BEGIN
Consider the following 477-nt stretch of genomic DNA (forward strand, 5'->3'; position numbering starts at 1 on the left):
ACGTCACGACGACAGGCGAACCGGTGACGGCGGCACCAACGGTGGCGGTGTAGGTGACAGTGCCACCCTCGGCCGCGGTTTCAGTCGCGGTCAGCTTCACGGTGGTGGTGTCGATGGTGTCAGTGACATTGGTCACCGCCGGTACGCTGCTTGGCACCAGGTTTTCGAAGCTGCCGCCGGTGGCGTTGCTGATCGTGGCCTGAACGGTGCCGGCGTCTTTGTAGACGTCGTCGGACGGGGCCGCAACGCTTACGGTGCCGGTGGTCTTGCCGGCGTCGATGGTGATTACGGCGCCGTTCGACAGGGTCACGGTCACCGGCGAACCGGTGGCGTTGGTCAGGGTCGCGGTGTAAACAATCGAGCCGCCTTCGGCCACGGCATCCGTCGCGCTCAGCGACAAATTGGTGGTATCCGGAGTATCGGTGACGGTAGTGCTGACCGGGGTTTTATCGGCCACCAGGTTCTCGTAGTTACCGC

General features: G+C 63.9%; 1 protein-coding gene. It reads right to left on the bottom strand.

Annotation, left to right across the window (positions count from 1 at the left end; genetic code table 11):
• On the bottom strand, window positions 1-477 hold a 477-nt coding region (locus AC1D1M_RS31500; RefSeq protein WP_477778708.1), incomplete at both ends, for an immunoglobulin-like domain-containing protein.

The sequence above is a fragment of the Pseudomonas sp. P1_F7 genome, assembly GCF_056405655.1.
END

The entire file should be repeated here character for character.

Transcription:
Consider the following 477-nt stretch of genomic DNA (forward strand, 5'->3'; position numbering starts at 1 on the left):
ACGTCACGACGACAGGCGAACCGGTGACGGCGGCACCAACGGTGGCGGTGTAGGTGACAGTGCCACCCTCGGCCGCGGTTTCAGTCGCGGTCAGCTTCACGGTGGTGGTGTCGATGGTGTCAGTGACATTGGTCACCGCCGGTACGCTGCTTGGCACCAGGTTTTCGAAGCTGCCGCCGGTGGCGTTGCTGATCGTGGCCTGAACGGTGCCGGCGTCTTTGTAGACGTCGTCGGACGGGGCCGCAACGCTTACGGTGCCGGTGGTCTTGCCGGCGTCGATGGTGATTACGGCGCCGTTCGACAGGGTCACGGTCACCGGCGAACCGGTGGCGTTGGTCAGGGTCGCGGTGTAAACAATCGAGCCGCCTTCGGCCACGGCATCCGTCGCGCTCAGCGACAAATTGGTGGTATCCGGAGTATCGGTGACGGTAGTGCTGACCGGGGTTTTATCGGCCACCAGGTTCTCGTAGTTACCGC

General features: G+C 63.9%; 1 protein-coding gene. It reads right to left on the bottom strand.

Annotation, left to right across the window (positions count from 1 at the left end; genetic code table 11):
• On the bottom strand, window positions 1-477 hold a 477-nt coding region (locus AC1D1M_RS31500; RefSeq protein WP_477778708.1), incomplete at both ends, for an immunoglobulin-like domain-containing protein.

The sequence above is a fragment of the Pseudomonas sp. P1_F7 genome, assembly GCF_056405655.1.